A Turf Issue: Mexican American Perspectives on Interactions with African Americans in Davenport, 1949-1972
College of Liberal Arts & Sciences
BA (Bachelor of Arts)
Session and Year of Graduation
Honors Major Advisor
Although there is existing research on African American and Mexican American communities in Iowa, little has been written on the interactions between these two communities. Existing literature on these interactions often draws from large, U.S. coastal cities. Therefore, this study will focus on the city of Davenport in Iowa. Although many African Americans and Mexicans Americans usually lived in different neighborhoods, there was still a significant amount of neutral, if not friendly, interactions between them. Davenport was also enmeshed in intense activism from the 1940s through the 1970s; it was the site of active National Association for the Advancement of Colored People and League of United Latin American Citizens chapters. This study looks through the lens of Mexican American civil rights leaders and their organizations to analyze interactions between the two groups in question throughout the 1950s, 1960s, and 1970s. This study utilizes oral interviews, archival materials, and secondary accounts. An analysis of the history between the Mexican American and African American communities in Davenport reveals that: 1) Some Mexican Americans were drawn out of their social isolation by a variety of factors, including the activism of African American civil rights leaders, 2) Mexican American civil rights leaders were able to form a working relationship with their African American counterparts by rejecting a white identity, and 3) attempts to formally unite both communities failed due to differing priorities and simmering competition for resources.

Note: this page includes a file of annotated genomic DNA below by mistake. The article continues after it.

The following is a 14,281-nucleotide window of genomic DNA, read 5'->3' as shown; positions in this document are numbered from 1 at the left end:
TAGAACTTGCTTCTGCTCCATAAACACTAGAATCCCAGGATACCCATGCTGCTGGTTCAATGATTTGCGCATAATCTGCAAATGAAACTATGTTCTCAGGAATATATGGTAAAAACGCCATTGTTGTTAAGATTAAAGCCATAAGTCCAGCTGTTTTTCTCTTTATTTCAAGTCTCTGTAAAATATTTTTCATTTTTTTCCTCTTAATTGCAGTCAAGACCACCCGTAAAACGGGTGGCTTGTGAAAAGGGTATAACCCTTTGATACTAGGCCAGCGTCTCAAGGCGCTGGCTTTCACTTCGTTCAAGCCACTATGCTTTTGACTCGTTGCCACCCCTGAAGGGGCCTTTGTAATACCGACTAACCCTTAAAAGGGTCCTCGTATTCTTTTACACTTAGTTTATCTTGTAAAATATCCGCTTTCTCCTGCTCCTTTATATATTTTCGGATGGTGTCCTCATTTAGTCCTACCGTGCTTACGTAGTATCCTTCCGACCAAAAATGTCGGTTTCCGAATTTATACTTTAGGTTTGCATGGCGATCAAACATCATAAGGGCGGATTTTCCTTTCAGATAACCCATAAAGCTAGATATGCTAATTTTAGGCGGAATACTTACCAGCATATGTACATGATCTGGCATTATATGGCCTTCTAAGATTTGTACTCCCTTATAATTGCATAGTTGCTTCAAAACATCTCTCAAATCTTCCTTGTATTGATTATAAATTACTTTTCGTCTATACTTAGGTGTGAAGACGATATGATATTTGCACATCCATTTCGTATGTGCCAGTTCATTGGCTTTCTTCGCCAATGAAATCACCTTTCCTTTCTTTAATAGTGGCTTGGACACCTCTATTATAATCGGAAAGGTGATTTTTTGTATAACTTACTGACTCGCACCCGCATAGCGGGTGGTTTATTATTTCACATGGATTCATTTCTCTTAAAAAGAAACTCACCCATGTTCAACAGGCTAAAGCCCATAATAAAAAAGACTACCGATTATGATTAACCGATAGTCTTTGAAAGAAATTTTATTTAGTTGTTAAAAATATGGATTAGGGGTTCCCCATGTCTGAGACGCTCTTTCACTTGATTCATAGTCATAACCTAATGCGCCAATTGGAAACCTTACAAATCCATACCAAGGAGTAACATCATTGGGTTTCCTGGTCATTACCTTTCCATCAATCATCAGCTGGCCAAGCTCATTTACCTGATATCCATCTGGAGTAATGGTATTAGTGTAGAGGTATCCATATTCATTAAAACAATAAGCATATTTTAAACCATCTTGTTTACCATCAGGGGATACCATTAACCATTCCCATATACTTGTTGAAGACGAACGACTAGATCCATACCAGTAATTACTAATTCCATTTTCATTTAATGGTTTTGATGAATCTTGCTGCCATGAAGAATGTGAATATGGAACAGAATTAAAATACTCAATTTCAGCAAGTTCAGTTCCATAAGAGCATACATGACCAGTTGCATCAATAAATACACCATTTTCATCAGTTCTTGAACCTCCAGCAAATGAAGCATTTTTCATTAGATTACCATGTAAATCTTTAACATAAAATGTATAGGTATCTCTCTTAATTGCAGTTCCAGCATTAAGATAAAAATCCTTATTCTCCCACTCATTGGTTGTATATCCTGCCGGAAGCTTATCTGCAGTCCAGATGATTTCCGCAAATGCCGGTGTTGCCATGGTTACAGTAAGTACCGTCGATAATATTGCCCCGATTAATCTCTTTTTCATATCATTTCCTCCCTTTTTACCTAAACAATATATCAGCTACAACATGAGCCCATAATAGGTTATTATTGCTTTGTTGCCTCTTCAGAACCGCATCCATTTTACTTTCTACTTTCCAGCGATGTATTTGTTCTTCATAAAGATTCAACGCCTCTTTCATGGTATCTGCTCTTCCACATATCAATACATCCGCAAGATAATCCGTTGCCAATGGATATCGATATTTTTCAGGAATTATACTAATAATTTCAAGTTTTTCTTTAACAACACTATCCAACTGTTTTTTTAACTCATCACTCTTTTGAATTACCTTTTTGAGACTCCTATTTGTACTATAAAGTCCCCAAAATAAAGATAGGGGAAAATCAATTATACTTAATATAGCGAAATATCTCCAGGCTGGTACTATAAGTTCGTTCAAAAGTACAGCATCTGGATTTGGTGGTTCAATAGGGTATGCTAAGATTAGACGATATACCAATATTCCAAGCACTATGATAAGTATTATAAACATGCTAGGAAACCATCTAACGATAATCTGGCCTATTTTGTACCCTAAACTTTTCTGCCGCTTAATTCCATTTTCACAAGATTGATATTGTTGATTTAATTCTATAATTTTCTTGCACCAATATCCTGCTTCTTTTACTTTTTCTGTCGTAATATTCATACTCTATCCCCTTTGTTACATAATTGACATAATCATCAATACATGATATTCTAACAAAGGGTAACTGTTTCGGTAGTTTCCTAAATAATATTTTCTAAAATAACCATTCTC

African American, Mexican American, race relations, coalition building
Copyright © 2018 Cindy Carolina Garcia